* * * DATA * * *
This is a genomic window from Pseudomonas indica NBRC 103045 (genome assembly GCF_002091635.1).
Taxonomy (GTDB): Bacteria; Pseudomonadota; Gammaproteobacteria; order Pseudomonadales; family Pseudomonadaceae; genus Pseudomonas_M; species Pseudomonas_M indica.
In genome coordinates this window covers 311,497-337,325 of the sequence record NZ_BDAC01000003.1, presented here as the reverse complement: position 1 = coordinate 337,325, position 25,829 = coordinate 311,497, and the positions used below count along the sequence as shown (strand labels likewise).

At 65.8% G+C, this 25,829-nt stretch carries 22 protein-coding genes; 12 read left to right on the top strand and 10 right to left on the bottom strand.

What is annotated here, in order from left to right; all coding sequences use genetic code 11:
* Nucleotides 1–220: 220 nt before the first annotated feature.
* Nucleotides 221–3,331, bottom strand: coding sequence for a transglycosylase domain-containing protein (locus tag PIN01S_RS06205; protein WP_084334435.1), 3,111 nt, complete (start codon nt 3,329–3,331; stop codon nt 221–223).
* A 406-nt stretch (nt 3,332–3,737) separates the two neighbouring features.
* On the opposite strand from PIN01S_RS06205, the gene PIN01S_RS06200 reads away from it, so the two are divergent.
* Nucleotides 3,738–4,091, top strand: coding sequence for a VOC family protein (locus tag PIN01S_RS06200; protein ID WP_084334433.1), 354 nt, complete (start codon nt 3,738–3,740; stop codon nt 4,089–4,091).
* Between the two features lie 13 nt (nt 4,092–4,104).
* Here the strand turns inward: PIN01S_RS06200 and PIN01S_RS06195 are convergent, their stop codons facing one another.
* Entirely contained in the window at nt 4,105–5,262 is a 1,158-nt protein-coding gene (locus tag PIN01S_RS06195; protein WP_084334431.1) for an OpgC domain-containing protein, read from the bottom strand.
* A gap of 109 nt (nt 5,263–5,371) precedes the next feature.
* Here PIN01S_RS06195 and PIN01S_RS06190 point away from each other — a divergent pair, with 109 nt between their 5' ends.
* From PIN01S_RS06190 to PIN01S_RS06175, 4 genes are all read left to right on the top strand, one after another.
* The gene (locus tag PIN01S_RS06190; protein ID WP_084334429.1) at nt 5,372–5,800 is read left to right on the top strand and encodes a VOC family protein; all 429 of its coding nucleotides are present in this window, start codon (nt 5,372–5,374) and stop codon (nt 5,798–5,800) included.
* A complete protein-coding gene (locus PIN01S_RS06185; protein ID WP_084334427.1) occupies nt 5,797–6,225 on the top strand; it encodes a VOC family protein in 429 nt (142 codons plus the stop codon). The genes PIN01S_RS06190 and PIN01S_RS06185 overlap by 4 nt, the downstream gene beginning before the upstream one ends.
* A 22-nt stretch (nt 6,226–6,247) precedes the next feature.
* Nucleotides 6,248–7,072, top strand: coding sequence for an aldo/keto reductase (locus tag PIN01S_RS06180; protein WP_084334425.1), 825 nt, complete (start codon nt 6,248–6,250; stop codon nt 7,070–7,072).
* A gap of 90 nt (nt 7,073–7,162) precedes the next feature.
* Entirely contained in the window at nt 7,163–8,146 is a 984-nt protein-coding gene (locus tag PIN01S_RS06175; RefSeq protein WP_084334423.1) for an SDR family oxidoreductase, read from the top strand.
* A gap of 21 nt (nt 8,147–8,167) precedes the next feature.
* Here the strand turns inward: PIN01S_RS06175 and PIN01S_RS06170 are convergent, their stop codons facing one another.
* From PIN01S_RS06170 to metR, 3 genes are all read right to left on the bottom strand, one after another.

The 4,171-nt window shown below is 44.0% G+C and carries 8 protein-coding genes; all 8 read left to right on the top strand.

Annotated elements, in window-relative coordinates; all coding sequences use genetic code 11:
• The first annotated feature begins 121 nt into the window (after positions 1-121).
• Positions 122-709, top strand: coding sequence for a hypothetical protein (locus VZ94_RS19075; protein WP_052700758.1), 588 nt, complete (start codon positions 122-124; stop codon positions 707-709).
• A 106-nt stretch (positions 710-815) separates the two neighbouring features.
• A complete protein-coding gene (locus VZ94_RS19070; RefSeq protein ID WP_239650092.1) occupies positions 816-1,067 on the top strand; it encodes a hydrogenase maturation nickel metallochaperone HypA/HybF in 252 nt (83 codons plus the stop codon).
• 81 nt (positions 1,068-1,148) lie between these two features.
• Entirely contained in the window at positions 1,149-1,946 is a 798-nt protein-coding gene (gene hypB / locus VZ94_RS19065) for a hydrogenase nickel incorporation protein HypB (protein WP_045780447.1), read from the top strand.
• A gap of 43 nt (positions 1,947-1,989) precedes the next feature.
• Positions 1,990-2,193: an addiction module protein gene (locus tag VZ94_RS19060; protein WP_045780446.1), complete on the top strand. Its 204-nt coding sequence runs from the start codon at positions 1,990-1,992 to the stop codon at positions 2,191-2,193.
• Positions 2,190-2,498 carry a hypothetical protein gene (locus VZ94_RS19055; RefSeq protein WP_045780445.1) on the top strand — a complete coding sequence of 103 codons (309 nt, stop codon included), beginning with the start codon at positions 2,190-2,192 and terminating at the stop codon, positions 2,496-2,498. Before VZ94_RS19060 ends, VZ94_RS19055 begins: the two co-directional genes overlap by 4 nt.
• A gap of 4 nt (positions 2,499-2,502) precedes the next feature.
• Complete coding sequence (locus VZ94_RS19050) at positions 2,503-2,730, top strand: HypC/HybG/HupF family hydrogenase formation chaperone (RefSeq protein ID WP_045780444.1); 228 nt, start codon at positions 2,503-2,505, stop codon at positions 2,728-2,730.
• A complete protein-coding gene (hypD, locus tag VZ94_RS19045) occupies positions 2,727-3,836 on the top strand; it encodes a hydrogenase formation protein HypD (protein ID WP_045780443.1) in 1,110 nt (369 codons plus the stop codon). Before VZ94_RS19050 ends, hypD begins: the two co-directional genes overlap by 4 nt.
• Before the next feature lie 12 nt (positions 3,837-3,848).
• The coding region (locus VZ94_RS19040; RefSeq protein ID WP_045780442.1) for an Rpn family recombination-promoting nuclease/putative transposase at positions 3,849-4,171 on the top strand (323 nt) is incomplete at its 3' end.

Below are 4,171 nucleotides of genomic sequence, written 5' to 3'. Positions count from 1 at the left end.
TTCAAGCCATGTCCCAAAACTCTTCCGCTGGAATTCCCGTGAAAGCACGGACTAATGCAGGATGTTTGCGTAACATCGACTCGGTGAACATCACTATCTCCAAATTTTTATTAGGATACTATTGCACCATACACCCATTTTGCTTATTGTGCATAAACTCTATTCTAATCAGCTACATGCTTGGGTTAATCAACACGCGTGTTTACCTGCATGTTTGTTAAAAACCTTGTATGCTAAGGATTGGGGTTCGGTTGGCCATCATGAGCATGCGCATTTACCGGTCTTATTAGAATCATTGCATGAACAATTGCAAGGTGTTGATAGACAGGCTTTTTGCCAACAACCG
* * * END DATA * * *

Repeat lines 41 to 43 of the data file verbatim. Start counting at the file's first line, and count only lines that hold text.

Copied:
• The coding region (locus VZ94_RS19040; RefSeq protein ID WP_045780442.1) for an Rpn family recombination-promoting nuclease/putative transposase at positions 3,849-4,171 on the top strand (323 nt) is incomplete at its 3' end.

Below are 4,171 nucleotides of genomic sequence, written 5' to 3'. Positions count from 1 at the left end.
TTCAAGCCATGTCCCAAAACTCTTCCGCTGGAATTCCCGTGAAAGCACGGACTAATGCAGGATGTTTGCGTAACATCGACTCGGTGAACATCACTATCTCCAAATTTTTATTAGGATACTATTGCACCATACACCCATTTTGCTTATTGTGCATAAACTCTATTCTAATCAGCTACATGCTTGGGTTAATCAACACGCGTGTTTACCTGCATGTTTGTTAAAAACCTTGTATGCTAAGGATTGGGGTTCGGTTGGCCATCATGAGCATGCGCATTTACCGGTCTTATTAGAATCATTGCATGAACAATTGCAAGGTGTTGATAGACAGGCTTTTTGCCAACAACCG